EDITORIAL: State Should Redo Its Tax Structure
Tax structure reform may not be rocket science, but it's close to brain surgery.
A joint House-Senate committee of the North Carolina General Assembly began work this past week on just such surgery.
Committee members, including Moore County's Sen. Harris Blake, focused on the sales tax system at their opening meeting and picked up hints about the major issues to be tackled.
"It is very convoluted and very confusing," Blake said after the meeting. And he was talking about the sales tax system, not the far more lucrative income tax system, a subject soon to make the agenda.
Blake admits that he was amazed at the complexity of the sales tax mechanism. It applies to some goods and not to others, is levied on some customers and not others, and is capped in a number of directions.
Simplification Is in Order
Even without changing the level of taxation, North Carolina would be doing small businesses a big favor by simplifying the sales tax structure.
For example, a mom-and-pop grocery business must figure out what to tax and what not to tax for each customer, because the owners are unlikely to be part of a regional network of chain stores that provides instant computer programming.
State tax overhaul is long overdue, and the General Assembly has for years dragged its feet on the subject. It's easy to see why legislators want to delay tackling this monstrous issue.
In terms of its business taxation methods and policies, North Carolina must be doing something right, since the influential Site Selection magazine has consistently ranked our state No. 1 when it comes to business climate. Contributing to this rating is our state's higher education system, with its broad community college network. But tax levels represent another major factor.
Still, North Carolina can surely do better when it comes to putting the tax bite on both businesses and individuals. Changes in the way we live and do business have heightened the need for the legislature to address restructuring. When the present tax system was established, individuals were not paying bills online and buying and selling merchandise through eBay. No one but the vanguard could have predicted an age in which a major portion of the population depends upon cell phones to meet communication needs and wants.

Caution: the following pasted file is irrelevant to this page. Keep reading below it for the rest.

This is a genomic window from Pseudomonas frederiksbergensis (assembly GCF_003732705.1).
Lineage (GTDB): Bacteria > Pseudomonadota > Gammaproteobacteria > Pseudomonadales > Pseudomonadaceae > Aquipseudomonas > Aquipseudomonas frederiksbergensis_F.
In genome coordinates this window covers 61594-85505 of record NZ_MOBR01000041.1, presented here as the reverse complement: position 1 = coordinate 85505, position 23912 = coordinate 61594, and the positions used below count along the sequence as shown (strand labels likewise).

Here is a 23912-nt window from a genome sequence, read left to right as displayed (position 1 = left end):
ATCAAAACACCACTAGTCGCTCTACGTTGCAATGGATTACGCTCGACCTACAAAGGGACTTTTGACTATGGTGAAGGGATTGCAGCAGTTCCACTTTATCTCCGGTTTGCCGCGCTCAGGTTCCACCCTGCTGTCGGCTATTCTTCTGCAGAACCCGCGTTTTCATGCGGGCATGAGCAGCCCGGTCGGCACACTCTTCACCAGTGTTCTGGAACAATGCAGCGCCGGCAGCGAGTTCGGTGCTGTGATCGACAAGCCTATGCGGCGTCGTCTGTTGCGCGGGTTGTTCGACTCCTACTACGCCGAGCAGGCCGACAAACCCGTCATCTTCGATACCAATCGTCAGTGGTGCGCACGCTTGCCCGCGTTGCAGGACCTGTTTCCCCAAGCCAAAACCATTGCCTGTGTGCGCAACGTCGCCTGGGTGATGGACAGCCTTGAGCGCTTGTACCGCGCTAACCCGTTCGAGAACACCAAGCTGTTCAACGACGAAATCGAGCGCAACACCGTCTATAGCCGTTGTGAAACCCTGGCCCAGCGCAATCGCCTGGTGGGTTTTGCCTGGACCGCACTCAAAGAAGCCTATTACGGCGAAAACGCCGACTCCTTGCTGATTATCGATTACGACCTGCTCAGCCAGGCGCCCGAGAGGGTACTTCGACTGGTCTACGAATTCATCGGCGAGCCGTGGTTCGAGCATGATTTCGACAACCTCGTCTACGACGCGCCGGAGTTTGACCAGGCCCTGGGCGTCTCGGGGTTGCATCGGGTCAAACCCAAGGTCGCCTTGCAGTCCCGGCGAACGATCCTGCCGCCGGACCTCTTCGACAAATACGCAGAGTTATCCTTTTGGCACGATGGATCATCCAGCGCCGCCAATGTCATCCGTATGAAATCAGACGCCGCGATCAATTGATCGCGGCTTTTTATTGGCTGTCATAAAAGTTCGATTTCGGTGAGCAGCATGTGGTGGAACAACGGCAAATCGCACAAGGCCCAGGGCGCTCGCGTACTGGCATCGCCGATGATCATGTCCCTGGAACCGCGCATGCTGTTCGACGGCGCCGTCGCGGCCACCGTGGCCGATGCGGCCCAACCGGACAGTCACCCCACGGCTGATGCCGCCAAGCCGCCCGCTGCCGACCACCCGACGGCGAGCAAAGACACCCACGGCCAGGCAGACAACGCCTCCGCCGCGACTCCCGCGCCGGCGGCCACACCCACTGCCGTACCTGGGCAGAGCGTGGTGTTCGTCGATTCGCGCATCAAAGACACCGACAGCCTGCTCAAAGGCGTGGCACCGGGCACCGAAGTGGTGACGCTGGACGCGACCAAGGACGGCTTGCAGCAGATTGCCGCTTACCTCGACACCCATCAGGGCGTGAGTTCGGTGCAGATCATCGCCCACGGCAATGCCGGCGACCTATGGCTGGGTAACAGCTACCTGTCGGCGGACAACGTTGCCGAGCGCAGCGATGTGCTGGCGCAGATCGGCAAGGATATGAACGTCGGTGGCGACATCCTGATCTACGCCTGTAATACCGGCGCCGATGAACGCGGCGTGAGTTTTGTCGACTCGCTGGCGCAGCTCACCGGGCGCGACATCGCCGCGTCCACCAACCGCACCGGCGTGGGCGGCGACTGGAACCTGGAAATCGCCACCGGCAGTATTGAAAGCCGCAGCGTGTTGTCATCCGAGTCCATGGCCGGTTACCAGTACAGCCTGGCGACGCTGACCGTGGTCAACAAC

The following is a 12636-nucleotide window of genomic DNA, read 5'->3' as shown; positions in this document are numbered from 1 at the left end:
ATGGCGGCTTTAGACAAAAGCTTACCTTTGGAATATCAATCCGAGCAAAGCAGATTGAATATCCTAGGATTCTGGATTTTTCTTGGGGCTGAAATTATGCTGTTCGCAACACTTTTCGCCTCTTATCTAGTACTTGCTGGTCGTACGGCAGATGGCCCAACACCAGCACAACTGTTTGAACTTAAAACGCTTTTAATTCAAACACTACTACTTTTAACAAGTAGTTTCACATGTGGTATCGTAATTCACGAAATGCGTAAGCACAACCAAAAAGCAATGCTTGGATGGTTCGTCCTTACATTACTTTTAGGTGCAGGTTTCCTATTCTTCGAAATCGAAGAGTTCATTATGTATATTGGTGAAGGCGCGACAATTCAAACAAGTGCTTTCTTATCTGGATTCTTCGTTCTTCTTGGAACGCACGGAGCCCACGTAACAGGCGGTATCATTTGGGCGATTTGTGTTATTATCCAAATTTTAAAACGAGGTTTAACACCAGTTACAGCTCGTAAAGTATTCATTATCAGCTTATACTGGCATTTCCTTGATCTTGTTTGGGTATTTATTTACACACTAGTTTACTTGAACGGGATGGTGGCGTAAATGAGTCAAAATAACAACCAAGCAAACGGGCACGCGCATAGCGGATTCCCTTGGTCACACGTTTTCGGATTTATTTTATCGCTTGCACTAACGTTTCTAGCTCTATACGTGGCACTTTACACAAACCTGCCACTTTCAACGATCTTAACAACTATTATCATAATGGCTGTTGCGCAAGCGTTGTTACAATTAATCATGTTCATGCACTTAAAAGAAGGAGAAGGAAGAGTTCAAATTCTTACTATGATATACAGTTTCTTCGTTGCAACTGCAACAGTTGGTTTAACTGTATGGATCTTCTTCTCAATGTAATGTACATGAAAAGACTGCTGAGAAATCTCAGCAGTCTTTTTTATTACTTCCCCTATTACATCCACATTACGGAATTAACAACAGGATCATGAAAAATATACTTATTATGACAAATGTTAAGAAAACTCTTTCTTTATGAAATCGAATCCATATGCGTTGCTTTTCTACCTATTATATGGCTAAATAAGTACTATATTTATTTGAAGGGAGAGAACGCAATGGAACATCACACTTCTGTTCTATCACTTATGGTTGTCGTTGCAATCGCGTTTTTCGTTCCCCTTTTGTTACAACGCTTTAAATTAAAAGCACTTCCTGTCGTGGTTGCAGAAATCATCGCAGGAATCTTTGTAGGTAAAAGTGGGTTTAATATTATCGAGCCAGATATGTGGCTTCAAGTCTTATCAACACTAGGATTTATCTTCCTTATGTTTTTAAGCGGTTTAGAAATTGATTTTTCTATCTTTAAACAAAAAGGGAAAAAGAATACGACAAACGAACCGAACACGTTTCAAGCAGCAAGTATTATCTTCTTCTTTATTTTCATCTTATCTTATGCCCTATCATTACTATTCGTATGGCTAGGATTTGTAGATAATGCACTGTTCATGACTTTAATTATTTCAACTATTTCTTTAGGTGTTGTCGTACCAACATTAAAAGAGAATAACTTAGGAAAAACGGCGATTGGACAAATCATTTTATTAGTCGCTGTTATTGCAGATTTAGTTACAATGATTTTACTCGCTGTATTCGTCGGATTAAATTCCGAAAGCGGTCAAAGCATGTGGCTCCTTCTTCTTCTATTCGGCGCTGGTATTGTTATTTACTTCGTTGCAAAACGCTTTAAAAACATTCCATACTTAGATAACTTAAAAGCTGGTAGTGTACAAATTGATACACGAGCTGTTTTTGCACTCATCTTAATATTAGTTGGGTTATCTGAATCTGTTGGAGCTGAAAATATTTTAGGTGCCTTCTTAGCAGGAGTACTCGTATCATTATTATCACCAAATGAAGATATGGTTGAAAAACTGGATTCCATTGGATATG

Too Easy to Put Off
Legislators and taxpayers alike have been batting around the tax overhaul issue for almost 10 years, but attempts have fallen by the wayside each time, either out of political concerns or because of the massive complexity of the entire subject.
No one likes to pay taxes, but the realistic among us recognize that we must have resources to cover necessities, ranging from education to public safety. The sheer magnitude of the task is gulp-inducing. Clearly, North Carolina needs to clarify its tax system. We need one that is fair, reasonable and transparent, but also one that provides sufficient revenues to cover our needs efficiently.
The General Assembly relies on a committee system along with a rarely recognized research wing to keep business moving. Though cumbersome, committees provide a degree of efficiency. Without committees, the legislature would either be in session year-round or come to a fumbling halt.
This portentous task requires intelligence, political savvy, realism, dedication and, above all, political courage.
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